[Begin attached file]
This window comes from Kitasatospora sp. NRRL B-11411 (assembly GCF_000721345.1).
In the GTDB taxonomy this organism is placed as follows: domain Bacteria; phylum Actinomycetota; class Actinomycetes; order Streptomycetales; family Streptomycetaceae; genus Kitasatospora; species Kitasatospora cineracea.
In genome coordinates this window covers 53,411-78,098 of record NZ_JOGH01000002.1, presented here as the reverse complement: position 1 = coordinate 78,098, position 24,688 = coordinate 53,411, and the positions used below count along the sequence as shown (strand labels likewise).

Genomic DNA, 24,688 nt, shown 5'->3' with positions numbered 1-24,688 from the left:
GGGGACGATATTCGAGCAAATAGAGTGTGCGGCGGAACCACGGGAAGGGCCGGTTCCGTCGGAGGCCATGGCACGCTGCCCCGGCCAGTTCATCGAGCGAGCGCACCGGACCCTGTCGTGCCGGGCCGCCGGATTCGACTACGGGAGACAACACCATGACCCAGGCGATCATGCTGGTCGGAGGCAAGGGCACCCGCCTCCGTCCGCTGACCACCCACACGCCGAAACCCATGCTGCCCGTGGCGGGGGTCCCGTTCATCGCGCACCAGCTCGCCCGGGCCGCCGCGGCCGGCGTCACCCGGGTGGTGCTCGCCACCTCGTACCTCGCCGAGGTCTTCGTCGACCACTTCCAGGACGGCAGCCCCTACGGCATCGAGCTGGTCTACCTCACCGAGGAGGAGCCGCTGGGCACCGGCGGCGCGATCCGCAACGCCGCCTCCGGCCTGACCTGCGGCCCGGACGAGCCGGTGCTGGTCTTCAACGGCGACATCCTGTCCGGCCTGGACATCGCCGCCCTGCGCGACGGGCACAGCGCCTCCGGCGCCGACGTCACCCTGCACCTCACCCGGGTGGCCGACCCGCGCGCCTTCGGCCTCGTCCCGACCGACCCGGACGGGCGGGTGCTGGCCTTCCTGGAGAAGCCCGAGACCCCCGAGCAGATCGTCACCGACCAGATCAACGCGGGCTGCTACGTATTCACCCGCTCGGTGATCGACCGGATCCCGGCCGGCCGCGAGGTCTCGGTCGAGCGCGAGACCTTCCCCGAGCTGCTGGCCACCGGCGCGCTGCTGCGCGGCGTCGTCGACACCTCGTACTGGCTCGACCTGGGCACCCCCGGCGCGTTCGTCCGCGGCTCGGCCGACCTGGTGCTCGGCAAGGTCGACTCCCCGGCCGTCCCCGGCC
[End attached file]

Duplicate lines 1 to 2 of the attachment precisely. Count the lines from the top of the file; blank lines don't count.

This window comes from Kitasatospora sp. NRRL B-11411 (assembly GCF_000721345.1).
In the GTDB taxonomy this organism is placed as follows: domain Bacteria; phylum Actinomycetota; class Actinomycetes; order Streptomycetales; family Streptomycetaceae; genus Kitasatospora; species Kitasatospora cineracea.